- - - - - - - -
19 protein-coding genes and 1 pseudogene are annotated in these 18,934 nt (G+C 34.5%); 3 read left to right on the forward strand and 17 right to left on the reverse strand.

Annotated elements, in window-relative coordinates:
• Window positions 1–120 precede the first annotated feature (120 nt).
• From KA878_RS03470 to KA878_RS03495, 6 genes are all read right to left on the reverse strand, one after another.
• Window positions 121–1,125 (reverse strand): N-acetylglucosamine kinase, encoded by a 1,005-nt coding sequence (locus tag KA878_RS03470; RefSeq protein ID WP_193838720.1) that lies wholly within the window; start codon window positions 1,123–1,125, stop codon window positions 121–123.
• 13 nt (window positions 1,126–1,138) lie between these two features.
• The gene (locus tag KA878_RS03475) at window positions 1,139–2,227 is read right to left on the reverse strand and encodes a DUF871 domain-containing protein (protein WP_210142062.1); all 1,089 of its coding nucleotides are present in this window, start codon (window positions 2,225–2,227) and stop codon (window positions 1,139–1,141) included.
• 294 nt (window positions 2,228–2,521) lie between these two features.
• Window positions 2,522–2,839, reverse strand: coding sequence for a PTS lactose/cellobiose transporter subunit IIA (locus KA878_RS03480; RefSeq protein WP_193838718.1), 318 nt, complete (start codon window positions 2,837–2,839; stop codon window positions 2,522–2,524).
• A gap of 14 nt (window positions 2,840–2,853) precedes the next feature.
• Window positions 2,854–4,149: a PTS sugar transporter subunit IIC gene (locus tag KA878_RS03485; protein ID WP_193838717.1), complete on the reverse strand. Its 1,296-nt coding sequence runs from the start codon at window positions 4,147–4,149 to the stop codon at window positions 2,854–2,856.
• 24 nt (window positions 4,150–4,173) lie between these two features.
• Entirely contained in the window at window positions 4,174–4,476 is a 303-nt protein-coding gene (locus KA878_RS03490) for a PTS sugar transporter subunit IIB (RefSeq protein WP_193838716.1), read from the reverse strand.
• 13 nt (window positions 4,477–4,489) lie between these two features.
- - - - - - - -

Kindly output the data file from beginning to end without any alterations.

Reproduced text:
19 protein-coding genes and 1 pseudogene are annotated in these 18,934 nt (G+C 34.5%); 3 read left to right on the forward strand and 17 right to left on the reverse strand.

Annotated elements, in window-relative coordinates:
• Window positions 1–120 precede the first annotated feature (120 nt).
• From KA878_RS03470 to KA878_RS03495, 6 genes are all read right to left on the reverse strand, one after another.
• Window positions 121–1,125 (reverse strand): N-acetylglucosamine kinase, encoded by a 1,005-nt coding sequence (locus tag KA878_RS03470; RefSeq protein ID WP_193838720.1) that lies wholly within the window; start codon window positions 1,123–1,125, stop codon window positions 121–123.
• 13 nt (window positions 1,126–1,138) lie between these two features.
• The gene (locus tag KA878_RS03475) at window positions 1,139–2,227 is read right to left on the reverse strand and encodes a DUF871 domain-containing protein (protein WP_210142062.1); all 1,089 of its coding nucleotides are present in this window, start codon (window positions 2,225–2,227) and stop codon (window positions 1,139–1,141) included.
• 294 nt (window positions 2,228–2,521) lie between these two features.
• Window positions 2,522–2,839, reverse strand: coding sequence for a PTS lactose/cellobiose transporter subunit IIA (locus KA878_RS03480; RefSeq protein WP_193838718.1), 318 nt, complete (start codon window positions 2,837–2,839; stop codon window positions 2,522–2,524).
• A gap of 14 nt (window positions 2,840–2,853) precedes the next feature.
• Window positions 2,854–4,149: a PTS sugar transporter subunit IIC gene (locus tag KA878_RS03485; protein ID WP_193838717.1), complete on the reverse strand. Its 1,296-nt coding sequence runs from the start codon at window positions 4,147–4,149 to the stop codon at window positions 2,854–2,856.
• 24 nt (window positions 4,150–4,173) lie between these two features.
• Entirely contained in the window at window positions 4,174–4,476 is a 303-nt protein-coding gene (locus KA878_RS03490) for a PTS sugar transporter subunit IIB (RefSeq protein WP_193838716.1), read from the reverse strand.
• 13 nt (window positions 4,477–4,489) lie between these two features.